Turkish Singer Sentenced to 10 Months in Prison for Mentioning Erdogan in Song

The Associated Press
AP Photo/Alik Keplicz

A Turkish singer will spend ten months in prison after being convicted this week of the crime of “insulting the president.” Zuhal Olcay stood accused of changing the lyrics to one of her hits songs during a concert to condemn President Recep Tayyip Erdogan’s policies.

Olcay, also known throughout the country as an actress, admitted to the court that she had inserted Erdogan’s name into the song “Boş Vermişim Dünyayı” (“I Let Go of the World”), but denied that she intended to insult him, according to the Turkish newspaper Hurriyet. The newspaper notes that a video surfaced of Olcay performing live and adding to the song, “Recep Tayyip Erdoğan, it’s all empty, it’s all a lie, life will end one day and you’ll say ‘I had a dream.’”

Prosecutors also claimed that Olcay made an “insulting hand gesture” while singing about Erdogan, though Hurriyet does not specify what the gesture was or whether it was related to the song at all.

Turkish courts convicted Olcay on Thursday as per Turkish Penal Code Article 299, which reads:

(1) Anyone who insults the President of the Republic shall be imprisoned for a term of from one to four years.
(2) (Amended by Law 5377 dated 29 June 2005/Article 35) Where the offence is committed in public, the sentence shall be increased by one sixth.
(3) Initiation of a prosecution for this offence shall be subject to authorization by the Minister of Justice.

Prosecutors sought the maximum sentence of four years for the actress, but judges lowered the punishment to nearly one year.

According to her website, Olcay came to fame working in the Istanbul theater industry as an actress in the 1970s and ’80s, famously portraying Argentine first lady Eva Perón in the musical Evita in 1989. She turned to music full-time with an album in 2002 and has also been a consistent presence on Turkish television.

Turkey has long been home to a vibrant television, film, and music industry. Founded as a secular republic by Mustafa Kemal Atatürk in 1923, Turks – particularly those in the major cities, Istanbul and Ankara – have widely embraced Western cultural openness. Much of this has changed under Erdogan, whose Islamist Justice and Development Party (AKP) took control, with him as Prime Minister, in 2013. Erdogan has greatly expanded the powers of the presidency under his rule, an office originally functioning as a largely ceremonial one prior to his rule, and has urged a shift away from parliamentary democracy to a presidential system.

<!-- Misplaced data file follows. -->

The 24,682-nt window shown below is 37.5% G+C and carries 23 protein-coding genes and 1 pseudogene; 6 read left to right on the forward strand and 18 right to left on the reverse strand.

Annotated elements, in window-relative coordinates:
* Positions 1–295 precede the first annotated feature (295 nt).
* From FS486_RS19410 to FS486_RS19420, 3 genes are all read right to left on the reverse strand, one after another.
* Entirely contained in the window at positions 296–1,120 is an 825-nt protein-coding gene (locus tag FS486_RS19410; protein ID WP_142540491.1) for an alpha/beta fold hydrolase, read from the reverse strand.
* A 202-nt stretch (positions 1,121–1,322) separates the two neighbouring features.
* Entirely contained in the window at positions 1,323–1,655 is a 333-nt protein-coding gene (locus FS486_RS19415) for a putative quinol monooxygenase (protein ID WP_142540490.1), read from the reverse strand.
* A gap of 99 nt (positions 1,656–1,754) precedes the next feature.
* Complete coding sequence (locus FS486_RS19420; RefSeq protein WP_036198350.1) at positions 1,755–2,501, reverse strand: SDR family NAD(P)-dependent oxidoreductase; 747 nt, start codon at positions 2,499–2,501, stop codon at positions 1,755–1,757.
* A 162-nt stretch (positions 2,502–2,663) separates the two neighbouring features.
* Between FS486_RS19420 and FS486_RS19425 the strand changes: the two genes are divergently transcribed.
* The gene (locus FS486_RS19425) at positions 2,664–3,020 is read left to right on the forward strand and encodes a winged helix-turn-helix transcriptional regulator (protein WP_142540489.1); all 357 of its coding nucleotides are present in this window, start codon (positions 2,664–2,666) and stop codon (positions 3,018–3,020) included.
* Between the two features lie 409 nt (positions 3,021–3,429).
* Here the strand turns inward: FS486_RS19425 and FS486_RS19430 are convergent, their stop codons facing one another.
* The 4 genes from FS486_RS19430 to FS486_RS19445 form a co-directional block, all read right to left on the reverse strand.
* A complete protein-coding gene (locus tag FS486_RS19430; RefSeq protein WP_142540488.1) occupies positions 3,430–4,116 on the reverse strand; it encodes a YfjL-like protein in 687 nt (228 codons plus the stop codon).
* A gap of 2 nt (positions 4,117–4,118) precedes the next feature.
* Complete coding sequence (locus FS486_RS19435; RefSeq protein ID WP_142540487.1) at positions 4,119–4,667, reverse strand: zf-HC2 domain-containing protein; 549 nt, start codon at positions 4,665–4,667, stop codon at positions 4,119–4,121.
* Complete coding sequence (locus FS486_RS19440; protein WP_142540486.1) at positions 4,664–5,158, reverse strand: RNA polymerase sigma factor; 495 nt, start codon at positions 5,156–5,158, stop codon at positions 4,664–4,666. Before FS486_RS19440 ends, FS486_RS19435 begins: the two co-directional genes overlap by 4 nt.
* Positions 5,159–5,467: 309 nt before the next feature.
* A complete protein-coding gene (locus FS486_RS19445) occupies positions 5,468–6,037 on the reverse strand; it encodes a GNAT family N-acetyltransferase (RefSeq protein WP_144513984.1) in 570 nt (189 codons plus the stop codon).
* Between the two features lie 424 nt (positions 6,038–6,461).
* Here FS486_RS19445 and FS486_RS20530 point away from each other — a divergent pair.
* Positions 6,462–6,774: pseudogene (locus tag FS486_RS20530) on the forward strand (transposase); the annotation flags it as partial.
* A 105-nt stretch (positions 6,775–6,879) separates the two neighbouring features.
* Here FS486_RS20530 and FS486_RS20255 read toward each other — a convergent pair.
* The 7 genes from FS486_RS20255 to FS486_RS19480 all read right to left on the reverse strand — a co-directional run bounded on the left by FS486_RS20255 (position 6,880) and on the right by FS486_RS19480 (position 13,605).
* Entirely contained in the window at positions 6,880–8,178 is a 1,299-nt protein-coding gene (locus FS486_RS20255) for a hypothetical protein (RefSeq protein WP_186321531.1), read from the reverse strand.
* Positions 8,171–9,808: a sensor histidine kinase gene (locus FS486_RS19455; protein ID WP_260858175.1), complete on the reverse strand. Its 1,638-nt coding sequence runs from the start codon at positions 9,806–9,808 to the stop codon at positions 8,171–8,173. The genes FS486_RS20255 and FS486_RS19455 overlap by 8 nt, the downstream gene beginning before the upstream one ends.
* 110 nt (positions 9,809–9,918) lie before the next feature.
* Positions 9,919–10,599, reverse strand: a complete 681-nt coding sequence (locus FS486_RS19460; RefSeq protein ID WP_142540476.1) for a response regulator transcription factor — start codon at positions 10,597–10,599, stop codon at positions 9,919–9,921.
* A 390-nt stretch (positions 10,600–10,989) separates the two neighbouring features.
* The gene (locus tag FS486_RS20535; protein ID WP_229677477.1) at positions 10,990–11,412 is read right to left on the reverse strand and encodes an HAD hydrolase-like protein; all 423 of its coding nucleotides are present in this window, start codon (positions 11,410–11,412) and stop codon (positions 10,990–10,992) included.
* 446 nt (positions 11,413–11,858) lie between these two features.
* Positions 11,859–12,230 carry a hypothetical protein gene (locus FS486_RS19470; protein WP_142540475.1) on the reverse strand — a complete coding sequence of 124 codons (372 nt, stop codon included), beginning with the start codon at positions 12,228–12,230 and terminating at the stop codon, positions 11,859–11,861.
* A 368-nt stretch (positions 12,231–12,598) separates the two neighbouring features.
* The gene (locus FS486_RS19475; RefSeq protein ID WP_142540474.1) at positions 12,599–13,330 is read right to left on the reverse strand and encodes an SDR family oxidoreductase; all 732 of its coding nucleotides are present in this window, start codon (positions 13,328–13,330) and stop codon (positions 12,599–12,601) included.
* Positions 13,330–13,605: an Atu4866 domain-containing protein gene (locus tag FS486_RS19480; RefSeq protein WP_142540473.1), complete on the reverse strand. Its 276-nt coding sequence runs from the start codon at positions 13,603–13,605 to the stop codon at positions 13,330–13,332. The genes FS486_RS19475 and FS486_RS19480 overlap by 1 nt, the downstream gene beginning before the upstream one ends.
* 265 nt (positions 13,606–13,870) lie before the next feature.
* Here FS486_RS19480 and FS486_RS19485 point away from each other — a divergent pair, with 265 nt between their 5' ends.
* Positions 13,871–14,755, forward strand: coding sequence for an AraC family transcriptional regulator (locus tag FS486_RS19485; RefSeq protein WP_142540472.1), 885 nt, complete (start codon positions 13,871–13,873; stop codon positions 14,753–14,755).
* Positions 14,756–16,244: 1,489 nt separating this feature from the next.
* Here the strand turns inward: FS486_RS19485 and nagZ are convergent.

In early March, the Turkish Radio and Television Corporation (TRT) – the national broadcaster – published a list of 208 popular songs banned from government airwaves. The songs had been banned since 2016, but the public revelation only followed a recent parliamentary inquiry. While the government shut down secular voices, particularly Kurdish ones, government-friendly publications have placed a spotlight on “Islamic art,” instead.

Thousands of people have faced criminal charges for insulting Erdogan in the past five years, among them a man arrested for posting a meme on social media comparing Erdogan to the Lord of the Rings character Gollum, a German comedian who made fun of Erdogan on a German broadcast, two teens accused of taking down a poster with Erdogan’s face on it, and the editors of the Turkish magazine Nokta, who published a cartoon depicting Erdogan taking a selfie in front of the coffin of a Turkish soldier.

Opposition politicians have also found themselves facing criminal charges for insulting Erdogan in the process of making the case for their policies. In 2016, the head of the Republican People’s Party (CHP), the secularist party founded by Atatürk, was sued under Article 299 for calling Erdogan a “sham dictator” in the context of widespread arrests of opposition pro-Kurdish politicians.

Later that year, following a failed coup attempt against him, Erdogan announced a “one-off gesture of goodwill” in which he dropped all criminal charges he had levied for insults to his person, releasing 4,000 people from often cumbersome and time-consuming legal proceedings.


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